Azacyclonol Synthesis Essay

We report the synthesis and voltamperometric reduction of 5H-benzo[b]carbazole-6,11-dione (BCD) and its 2-R-substituted derivatives (R = −OMe, −Me, −COMe, −CF3). The electrochemical behavior of BCDs was compared to that of the 2-[(R-phenyl)amine]-1,4-naphthalenediones (PANs) previously studied. Like PANs, BCDs exhibit two reduction waves in acetonitrile. The first reduction step for the BCDs represents formation of the radical anion, and the half-wave potential (E1/2) values for this step are less negative than for that of the PANs. The second reduction wave, corresponding to the formation of dianion hydroquinone, has E1/2 values that shift to more negative potentials. A good linear Hammett−Zuman (E1/2 vs σp) relationship, similar to that for the PAN series, was also obtained for the BCDs. However, unlike the PANs, in the BCDs, the first reduction wave was more susceptible to the effect of the substituent groups than was the second wave, suggesting that the ordering of the two successive one-electron reductions in BCDs is opposite that in PANs. This is explained by the fact that the electron delocalizations in the two systems are different; in the case of BCDs there is an extra aromatic indole ring, which resists loss of its aromatic character. The electronic structures of BCD compounds were, therefore, investigated within the framework of the density functional theory, using the B3LYP hybrid functional with a double ζ split valence basis set. Our theoretical calculations show that the O1···H−N hydrogen bond, analogous to that previously described for the PAN series, is not observed in the BCDs. Laplacians of the critical points (∇2ρ) and the natural charges for the C−O bonds indicate that the first reduction wave for the BCDs corresponds to the C4−O2 carbonyl, while in the PAN series the first one-electron transfer occurred at the C1−O1 carbonyl. Natural bond orbital analysis showed that, in all the BCDs, the lowest unoccupied molecular orbital (LUMO) is located at C4, whereas for the PANs, the LUMO is found at C1. The good correlation between the LUMO energy values and the E1/2 potentials (wave I) established that the first one-electron addition takes place at the LUMO. Analysis of the molecular geometry confirmed that, in both series of compounds, the effect of the substituent groups is mainly on the C4−O2 carbonyl. These results explain the fact that reduction of the C4−O2 carbonyl (voltammetric wave II in the PANs and voltammetric wave I in the BCDs) is more susceptible to the effect of the substituent groups than is reduction of the C1−O1 carbonyl (wave I in the PANs and wave II in the BCDs).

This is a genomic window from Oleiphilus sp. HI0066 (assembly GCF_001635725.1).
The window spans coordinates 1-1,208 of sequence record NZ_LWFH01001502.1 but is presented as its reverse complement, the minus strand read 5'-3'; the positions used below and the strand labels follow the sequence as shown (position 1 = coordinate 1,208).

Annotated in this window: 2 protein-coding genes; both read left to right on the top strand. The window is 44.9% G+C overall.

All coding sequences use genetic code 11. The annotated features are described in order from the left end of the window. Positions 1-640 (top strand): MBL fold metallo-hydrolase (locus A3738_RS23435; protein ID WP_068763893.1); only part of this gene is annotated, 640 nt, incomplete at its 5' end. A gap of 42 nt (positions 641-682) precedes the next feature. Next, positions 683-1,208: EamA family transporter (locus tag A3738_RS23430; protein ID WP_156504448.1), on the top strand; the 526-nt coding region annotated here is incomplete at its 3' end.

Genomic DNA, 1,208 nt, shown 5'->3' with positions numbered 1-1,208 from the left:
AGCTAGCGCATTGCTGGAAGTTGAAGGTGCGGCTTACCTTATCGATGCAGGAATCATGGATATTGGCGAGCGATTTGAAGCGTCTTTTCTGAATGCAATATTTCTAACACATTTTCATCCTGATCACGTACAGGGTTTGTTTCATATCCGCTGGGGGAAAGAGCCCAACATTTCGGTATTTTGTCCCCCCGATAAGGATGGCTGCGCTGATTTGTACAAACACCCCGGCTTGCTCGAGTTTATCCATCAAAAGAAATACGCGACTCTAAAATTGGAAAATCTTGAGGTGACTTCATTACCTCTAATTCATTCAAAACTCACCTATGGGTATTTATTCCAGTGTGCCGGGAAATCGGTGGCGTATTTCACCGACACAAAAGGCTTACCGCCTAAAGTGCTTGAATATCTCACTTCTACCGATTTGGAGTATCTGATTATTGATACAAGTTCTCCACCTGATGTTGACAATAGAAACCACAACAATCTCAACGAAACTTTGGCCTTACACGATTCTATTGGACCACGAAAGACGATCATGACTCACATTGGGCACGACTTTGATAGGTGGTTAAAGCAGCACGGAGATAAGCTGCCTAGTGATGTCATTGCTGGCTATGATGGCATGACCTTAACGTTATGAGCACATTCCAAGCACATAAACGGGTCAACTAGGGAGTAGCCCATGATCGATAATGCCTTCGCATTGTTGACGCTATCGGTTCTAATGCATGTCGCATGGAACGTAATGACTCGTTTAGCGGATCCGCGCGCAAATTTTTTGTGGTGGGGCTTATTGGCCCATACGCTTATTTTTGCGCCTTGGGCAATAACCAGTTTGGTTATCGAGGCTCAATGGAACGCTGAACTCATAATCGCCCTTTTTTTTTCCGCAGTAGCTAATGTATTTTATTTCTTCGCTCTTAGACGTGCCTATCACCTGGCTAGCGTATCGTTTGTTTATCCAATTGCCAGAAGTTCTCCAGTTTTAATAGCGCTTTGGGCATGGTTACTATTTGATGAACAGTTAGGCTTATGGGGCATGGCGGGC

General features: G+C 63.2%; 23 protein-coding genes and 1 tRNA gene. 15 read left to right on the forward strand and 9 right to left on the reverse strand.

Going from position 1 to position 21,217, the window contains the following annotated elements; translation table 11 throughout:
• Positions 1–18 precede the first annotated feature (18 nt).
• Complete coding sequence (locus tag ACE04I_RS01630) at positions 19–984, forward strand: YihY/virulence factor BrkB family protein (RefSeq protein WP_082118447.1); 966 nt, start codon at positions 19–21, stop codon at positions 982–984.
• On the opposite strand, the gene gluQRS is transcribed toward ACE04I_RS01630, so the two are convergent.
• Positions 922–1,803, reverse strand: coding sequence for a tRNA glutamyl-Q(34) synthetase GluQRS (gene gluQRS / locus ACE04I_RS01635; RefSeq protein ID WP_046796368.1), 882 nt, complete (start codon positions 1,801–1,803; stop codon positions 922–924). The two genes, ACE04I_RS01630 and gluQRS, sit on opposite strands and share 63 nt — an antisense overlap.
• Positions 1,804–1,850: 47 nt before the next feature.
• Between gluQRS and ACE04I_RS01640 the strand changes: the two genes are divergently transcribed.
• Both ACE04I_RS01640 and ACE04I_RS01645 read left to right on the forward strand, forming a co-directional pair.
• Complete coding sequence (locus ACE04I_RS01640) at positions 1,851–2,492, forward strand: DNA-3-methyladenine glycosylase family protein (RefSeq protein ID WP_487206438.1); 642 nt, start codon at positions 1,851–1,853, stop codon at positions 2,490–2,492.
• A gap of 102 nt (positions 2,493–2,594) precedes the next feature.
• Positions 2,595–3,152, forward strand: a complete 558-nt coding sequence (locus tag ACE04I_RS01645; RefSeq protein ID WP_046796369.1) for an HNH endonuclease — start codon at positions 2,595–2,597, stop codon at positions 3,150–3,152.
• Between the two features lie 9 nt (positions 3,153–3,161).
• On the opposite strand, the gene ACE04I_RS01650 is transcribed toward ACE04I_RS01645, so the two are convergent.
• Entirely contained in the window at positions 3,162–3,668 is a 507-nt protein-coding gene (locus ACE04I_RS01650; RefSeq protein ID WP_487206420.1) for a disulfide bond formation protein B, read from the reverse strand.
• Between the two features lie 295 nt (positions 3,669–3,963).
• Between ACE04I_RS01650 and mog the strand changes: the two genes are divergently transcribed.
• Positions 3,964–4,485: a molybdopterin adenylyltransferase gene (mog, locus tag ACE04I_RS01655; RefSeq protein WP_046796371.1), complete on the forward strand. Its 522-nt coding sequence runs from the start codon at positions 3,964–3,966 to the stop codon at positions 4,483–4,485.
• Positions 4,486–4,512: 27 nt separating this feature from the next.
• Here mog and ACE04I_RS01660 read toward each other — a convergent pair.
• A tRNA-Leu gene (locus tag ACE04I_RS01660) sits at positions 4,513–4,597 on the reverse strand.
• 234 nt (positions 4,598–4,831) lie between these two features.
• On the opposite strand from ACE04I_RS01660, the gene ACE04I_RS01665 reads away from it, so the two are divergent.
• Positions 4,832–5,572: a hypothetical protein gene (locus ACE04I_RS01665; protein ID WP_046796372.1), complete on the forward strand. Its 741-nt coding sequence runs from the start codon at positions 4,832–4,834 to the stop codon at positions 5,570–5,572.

Azacyclonol (trade names Ataractan, Calmeran, Frenoton, Frenquel, Psychosan), also known as γ-pipradrol, is a drug which is an ataractive; an agent which diminishes hallucinations in psychotic individuals.[1][2] It has also been called a tranquilizer and antipsychotic, though these definitions are not accurate as it does not actually possess such properties. Despite being a positional isomer of pipradrol, it is not a psychostimulant, and instead has mild depressant effects.[1][3]

The drug was introduced in Europe in the mid-1950s for the treatment of schizophrenia likely because it was found to attenuate the subjective psychedelic effects of LSD and mescaline in humans.[1][4] However, due to poor and mixed clinical effectiveness[4] it never gained widespread acceptance and was eventually discontinued.

Azacyclonol is also known as diphenylmethanolpiperidine and is the parent structure of the antihistaminesfexofenadine and terfenadine. Terfenadine produces azacyclonol as a major active metabolite.[5]

It is made by the organometallic addition of 4-bromopyridine to benzophenone, followed by catalytic hydrogenation of the pyridine heteroaromatic ring system to the corresponding piperidine.[6]


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